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Do's and don'ts can make voice mail more efficient

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Southwestern Bell has provided the following tips for using voice mail effectively at work and at home.

For those leaving messages:

?DO make sure to leave the "vitals."

a) your name (Don't assume that the recipient will always recognize your voice.)

b) the company you are calling on behalf of, if calling from work

c) reason for the call/requested information

d) most direct number at which you can be reached

e) date and time of day

f) when you need to hear back from the recipient (if required)

Whether at work or at home, DON'T include too much information or jump between subjects. It's OK to pause for a moment if you have momentarily lost your train of thought. Better yet, see if there is a function to erase your message entirely and then call back when you are better focused.

?DO organize your thoughts in advance.

At work, make messages short and to the point. A general rule of thumb is one subject per message. This usually assures a faster response.

At home, think about the best way to reach your friends and family. If you need to convey urgent or sensitive information, you can mark the message urgent or use the voice-mail system to simultaneously page the person you are trying to reach. Consider developing an action plan for using voice mail to reach household members in an emergency.

Whether at work or home, DON'T just pick up the phone and decide what you need to say as soon as you hear the beep. Nine times out of 10, you will end up sounding disorganized or unprepared.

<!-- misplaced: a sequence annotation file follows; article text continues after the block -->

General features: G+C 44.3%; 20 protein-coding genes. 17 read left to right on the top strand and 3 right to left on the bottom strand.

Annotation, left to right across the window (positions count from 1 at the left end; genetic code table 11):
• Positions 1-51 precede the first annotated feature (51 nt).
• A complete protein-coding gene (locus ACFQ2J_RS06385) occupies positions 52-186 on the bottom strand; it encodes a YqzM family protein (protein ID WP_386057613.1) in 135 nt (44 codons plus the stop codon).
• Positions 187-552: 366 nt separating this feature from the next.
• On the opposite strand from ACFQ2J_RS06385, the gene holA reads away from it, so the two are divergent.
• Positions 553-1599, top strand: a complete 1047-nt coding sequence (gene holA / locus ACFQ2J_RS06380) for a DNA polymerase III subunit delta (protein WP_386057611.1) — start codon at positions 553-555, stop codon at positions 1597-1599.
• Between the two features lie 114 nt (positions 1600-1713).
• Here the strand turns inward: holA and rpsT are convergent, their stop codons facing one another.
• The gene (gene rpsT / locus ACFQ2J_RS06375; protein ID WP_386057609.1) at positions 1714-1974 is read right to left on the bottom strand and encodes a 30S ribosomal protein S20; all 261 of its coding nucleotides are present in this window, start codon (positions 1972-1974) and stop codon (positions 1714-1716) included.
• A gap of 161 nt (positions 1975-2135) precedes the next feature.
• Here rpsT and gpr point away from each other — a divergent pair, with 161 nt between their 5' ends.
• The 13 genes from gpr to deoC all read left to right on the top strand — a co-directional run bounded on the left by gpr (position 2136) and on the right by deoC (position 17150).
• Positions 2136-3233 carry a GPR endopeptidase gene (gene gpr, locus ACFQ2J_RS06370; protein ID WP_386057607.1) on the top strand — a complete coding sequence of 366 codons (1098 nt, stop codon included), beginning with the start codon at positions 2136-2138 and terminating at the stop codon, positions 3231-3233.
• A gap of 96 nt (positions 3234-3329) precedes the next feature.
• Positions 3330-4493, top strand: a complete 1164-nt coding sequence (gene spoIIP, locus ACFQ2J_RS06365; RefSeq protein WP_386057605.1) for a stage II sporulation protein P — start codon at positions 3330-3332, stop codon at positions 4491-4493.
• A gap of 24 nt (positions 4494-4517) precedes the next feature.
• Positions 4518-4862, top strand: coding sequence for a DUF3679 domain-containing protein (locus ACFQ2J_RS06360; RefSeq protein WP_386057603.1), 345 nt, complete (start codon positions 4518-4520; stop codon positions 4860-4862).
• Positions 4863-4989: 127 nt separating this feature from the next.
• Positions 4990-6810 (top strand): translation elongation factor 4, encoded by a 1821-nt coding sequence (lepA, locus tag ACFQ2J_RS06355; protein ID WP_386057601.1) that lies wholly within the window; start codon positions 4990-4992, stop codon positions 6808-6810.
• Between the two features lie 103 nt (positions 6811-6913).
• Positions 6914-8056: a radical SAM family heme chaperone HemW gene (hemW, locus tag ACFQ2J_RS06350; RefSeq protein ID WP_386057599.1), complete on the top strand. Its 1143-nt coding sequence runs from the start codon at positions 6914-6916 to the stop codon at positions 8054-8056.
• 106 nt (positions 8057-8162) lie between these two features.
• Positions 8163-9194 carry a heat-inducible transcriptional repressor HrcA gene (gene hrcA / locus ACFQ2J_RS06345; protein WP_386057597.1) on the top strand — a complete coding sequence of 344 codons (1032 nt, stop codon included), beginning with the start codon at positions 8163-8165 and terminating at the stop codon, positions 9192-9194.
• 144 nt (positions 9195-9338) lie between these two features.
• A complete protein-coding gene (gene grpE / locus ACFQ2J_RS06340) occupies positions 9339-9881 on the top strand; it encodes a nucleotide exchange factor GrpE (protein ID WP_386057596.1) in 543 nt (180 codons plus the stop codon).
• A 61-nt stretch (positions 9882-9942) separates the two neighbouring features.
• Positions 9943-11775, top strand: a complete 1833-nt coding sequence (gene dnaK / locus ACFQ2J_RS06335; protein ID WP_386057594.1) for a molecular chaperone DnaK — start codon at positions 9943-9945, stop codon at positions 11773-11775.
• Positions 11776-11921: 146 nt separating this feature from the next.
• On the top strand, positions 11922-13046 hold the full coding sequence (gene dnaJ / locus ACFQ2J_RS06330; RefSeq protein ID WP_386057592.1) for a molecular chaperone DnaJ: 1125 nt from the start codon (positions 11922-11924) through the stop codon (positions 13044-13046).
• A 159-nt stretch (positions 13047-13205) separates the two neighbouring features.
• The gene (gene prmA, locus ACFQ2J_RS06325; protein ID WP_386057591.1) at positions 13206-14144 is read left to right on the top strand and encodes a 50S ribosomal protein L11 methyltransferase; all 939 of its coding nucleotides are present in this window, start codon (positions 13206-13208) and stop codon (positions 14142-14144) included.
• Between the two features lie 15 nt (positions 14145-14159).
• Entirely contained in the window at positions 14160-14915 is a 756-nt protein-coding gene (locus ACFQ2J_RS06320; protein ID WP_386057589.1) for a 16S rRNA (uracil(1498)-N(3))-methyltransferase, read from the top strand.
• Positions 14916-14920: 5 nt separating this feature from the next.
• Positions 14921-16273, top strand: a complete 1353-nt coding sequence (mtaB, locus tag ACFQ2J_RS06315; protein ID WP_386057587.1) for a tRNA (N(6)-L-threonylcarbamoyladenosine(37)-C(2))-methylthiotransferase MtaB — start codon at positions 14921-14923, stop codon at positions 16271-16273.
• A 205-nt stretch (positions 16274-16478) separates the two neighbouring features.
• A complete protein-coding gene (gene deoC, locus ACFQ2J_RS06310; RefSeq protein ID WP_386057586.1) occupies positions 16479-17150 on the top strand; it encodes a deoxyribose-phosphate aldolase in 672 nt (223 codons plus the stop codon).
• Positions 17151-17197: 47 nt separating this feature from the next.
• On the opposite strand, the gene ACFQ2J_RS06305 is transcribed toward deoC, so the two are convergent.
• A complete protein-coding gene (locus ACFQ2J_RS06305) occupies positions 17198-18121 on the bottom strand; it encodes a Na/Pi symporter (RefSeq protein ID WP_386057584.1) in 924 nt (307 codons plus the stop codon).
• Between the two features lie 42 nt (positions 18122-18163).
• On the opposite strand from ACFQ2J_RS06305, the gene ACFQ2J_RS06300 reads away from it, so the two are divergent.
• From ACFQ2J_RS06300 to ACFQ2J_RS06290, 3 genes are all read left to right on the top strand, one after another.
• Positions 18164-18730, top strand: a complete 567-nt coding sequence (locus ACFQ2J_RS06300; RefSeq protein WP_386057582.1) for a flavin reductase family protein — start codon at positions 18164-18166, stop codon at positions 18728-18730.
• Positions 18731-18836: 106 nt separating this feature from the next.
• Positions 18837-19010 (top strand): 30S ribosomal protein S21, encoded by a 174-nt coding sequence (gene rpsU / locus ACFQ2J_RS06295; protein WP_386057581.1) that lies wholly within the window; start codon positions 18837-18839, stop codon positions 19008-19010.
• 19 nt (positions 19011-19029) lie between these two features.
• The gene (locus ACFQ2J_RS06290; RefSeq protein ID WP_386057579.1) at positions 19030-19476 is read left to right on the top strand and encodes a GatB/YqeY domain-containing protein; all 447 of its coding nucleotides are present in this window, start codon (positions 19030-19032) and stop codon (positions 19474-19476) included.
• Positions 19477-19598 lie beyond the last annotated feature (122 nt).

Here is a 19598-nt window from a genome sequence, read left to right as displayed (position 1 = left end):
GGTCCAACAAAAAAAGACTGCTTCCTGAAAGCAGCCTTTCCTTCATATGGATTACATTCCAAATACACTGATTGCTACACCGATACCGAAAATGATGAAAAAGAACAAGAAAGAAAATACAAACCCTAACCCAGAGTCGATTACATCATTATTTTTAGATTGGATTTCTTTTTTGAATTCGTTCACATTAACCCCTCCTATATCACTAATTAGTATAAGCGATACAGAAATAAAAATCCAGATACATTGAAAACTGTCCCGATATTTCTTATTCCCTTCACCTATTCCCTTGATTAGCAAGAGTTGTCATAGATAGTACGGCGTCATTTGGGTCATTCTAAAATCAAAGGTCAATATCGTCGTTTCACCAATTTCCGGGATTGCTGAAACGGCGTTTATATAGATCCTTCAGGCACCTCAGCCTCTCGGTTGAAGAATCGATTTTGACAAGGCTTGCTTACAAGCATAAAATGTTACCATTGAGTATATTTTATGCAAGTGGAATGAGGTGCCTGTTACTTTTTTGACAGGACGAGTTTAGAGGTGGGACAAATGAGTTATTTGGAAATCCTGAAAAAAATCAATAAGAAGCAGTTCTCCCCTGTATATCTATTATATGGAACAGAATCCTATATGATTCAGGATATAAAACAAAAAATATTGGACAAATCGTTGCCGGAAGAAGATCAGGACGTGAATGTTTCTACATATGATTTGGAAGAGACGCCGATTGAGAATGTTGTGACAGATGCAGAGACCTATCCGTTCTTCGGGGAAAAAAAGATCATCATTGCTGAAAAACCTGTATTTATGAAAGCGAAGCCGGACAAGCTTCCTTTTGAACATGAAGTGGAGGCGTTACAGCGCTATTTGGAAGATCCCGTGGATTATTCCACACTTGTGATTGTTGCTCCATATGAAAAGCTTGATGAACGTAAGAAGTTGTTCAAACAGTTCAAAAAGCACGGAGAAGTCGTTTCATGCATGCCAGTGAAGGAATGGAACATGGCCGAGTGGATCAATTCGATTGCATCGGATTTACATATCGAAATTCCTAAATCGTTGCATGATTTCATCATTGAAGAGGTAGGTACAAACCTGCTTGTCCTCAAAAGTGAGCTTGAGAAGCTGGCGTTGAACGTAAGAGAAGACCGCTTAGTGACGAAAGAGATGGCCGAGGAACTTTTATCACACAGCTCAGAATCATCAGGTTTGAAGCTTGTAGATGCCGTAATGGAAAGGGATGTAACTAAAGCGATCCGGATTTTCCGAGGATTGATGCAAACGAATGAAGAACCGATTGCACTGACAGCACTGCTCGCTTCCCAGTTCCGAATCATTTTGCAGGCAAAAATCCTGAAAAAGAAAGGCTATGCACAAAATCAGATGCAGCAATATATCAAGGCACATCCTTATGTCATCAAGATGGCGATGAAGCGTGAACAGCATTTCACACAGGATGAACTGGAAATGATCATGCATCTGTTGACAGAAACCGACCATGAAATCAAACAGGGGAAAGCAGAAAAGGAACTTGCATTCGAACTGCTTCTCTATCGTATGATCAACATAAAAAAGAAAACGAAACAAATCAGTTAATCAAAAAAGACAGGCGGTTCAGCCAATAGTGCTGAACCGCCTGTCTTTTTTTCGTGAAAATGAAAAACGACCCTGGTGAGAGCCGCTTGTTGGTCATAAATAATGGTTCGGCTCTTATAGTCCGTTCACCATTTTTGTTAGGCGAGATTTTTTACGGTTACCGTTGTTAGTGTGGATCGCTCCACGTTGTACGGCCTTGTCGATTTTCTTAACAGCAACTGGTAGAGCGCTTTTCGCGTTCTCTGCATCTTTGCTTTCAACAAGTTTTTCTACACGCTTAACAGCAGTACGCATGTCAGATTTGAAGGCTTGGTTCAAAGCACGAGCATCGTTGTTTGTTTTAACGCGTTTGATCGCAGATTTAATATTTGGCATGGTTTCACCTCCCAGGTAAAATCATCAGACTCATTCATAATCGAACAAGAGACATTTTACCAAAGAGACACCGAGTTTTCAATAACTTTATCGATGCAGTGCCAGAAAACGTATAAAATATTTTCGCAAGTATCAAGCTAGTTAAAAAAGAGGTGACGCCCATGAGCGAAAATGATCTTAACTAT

?DO make the subject of the message meaningful and appropriate. Use voice mail at work as a tool to ask specific questions or relay important or timely information.

Use voice mail at home to send group messages to family and friends when planning get-togethers, family picnics, carpools, etc.

DON'T send messages at work that are better suited for a written format. While detail is good, don't explain an entire procedure or give formal approval via voice mail unless you are faced with unusual circumstances.

When at home, don't send group messages to family and friends that are more appropriate for individuals. Using the group-send option is not appropriate when you are sending holiday greetings or condolences.

For voice-mail recipients:

?DO provide an informative greeting.

At work, try to update your greeting daily. A personal greeting stating both the date and your current availability (or lack thereof) is preferred to a general personal introduction.

You should also include an option for callers to talk to someone immediately in your absence (i.e., dialing "O" for the operator or an alternate extension), as well as an option to leave a message without having to listen to your entire greeting (i.e., "Dial 1 to skip this greeting and leave a message.").

Of course, it is always a good idea to review your greeting each time it is updated.

At home, provide a clear, concise greeting. Whether you opt for the automated greeting to maintain privacy or you prefer a more personal greeting, you should always keep the greeting simple.

At work, don't use the automated greeting many systems provide as an alternative to a personal greeting. Most callers find this impersonal and are often left questioning whether you are actually checking your messages on a regular basis.

At home, don't use the greeting as a platform for your favorite song or a cutesy introduction. One representative of the household should provide the introductory greeting, including instructions for leaving messages in specific mailboxes. Each family member can provide their own personal greeting in their individual mailboxes.

?DO manage messages well. At work, respond to and delete messages promptly. Also at the office, always try to return voice mail within 24 hours. It is important to let callers know that you check your voice mail frequently. Also, don't forget to prioritize return calls depending upon call urgency.

Whether at home or work, don't use your voice mail as a filing system. Pay attention to how you use storage space.

If you save only your most important messages, you may spend more time enjoying the benefits of the service and less time weeding through your messages.


It's OK to pause

for a moment if you have momentarily lost your train of thought.[[In-content Ad]]


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